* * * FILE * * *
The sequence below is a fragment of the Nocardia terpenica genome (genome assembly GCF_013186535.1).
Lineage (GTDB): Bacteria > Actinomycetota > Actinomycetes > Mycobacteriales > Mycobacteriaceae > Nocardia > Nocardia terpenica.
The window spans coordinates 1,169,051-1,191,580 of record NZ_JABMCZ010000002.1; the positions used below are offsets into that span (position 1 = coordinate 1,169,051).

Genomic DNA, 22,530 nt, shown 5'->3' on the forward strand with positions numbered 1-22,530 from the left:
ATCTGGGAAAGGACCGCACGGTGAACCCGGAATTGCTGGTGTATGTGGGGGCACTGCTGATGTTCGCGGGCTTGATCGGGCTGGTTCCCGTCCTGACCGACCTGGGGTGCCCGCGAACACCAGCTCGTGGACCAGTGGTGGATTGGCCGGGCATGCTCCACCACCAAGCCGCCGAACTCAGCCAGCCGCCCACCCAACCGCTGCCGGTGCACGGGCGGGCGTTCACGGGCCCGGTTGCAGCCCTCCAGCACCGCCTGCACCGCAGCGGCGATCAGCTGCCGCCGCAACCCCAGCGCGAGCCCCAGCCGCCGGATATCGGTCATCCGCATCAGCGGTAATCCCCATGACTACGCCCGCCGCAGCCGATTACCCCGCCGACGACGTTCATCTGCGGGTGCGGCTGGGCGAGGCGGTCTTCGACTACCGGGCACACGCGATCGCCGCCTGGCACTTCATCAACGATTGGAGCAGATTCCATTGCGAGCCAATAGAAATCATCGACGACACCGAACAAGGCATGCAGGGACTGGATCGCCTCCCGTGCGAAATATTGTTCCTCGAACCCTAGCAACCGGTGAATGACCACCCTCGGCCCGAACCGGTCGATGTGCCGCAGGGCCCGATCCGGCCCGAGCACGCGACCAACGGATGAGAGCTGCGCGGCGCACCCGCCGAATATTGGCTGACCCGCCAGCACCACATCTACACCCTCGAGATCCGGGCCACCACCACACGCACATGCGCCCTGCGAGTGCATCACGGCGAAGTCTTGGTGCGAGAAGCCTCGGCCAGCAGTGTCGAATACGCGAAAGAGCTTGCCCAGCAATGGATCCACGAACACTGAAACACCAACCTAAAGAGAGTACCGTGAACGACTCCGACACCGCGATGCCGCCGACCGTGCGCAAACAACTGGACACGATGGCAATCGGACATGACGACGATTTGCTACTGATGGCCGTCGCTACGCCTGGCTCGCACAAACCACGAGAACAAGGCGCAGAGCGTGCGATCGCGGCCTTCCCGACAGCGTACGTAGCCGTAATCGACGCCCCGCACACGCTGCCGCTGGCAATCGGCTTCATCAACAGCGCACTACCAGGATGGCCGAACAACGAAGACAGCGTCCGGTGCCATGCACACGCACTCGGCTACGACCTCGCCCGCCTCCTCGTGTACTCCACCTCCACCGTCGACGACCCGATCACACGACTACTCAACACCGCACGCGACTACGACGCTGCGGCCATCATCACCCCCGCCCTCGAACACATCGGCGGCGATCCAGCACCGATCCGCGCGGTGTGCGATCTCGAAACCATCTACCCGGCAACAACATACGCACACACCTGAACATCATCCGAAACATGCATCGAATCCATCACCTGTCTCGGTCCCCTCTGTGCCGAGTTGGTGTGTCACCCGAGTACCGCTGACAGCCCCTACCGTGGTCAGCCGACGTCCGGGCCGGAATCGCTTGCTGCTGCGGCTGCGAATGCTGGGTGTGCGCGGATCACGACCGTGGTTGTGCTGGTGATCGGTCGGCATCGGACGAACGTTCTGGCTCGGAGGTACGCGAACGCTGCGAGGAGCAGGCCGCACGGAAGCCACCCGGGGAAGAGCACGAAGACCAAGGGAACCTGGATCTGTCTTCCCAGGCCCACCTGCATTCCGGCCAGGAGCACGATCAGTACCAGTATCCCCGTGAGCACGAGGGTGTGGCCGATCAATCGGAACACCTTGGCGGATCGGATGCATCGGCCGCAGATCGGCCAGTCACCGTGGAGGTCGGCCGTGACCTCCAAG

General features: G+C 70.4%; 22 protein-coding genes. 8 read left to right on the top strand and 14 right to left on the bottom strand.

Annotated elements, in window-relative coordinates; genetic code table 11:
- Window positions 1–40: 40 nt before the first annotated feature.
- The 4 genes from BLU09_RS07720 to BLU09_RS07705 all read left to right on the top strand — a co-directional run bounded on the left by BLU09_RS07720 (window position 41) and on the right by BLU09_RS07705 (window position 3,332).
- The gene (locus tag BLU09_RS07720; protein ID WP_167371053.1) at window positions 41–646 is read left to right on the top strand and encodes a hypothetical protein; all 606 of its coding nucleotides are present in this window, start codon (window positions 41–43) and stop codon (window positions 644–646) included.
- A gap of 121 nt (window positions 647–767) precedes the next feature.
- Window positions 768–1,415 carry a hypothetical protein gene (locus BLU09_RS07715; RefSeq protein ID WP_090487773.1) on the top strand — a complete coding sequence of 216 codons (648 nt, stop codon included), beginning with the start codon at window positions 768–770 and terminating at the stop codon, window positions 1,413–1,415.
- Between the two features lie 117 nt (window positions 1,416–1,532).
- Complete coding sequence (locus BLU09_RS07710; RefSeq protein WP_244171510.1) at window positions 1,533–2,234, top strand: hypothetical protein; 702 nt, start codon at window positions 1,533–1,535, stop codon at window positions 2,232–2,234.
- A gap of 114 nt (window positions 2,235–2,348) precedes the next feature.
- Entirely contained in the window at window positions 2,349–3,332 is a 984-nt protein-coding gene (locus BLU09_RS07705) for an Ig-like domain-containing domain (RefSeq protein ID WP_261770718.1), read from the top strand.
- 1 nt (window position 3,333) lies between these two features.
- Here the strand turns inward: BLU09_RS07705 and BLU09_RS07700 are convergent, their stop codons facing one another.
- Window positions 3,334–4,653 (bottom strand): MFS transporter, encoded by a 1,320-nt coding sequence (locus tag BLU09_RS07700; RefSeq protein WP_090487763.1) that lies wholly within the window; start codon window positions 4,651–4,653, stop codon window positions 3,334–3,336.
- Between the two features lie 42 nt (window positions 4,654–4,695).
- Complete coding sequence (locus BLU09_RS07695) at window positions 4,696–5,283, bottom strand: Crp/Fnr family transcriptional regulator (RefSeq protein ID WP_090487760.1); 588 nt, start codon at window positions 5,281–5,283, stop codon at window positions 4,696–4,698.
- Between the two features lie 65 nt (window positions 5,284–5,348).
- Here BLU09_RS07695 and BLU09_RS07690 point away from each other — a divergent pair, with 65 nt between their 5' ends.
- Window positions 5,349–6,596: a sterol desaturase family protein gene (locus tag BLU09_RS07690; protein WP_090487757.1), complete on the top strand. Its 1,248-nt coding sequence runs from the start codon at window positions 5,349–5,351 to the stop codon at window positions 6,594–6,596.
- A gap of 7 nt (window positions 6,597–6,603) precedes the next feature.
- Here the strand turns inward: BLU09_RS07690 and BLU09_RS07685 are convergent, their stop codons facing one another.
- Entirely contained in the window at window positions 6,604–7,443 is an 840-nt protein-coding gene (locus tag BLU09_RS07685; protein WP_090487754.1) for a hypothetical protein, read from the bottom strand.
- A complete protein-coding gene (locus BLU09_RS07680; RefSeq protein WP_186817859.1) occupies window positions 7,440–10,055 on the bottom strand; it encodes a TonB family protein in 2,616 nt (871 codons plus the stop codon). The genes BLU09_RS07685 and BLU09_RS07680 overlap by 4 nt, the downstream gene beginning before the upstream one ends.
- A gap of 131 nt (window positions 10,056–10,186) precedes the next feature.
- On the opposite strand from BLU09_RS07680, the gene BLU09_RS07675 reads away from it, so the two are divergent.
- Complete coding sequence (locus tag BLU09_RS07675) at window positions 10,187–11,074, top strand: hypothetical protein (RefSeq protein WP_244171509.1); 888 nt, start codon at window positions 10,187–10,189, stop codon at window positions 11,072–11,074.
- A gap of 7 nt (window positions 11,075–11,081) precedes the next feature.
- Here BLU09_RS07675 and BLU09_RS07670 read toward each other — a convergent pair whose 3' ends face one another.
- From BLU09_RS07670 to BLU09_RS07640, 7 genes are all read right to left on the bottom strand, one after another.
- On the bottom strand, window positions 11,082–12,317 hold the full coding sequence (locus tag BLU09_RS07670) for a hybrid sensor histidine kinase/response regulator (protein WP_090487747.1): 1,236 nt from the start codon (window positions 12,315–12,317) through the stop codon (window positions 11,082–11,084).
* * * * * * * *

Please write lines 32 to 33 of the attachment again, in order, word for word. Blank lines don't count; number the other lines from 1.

- A gap of 7 nt (window positions 11,075–11,081) precedes the next feature.
- Here BLU09_RS07675 and BLU09_RS07670 read toward each other — a convergent pair whose 3' ends face one another.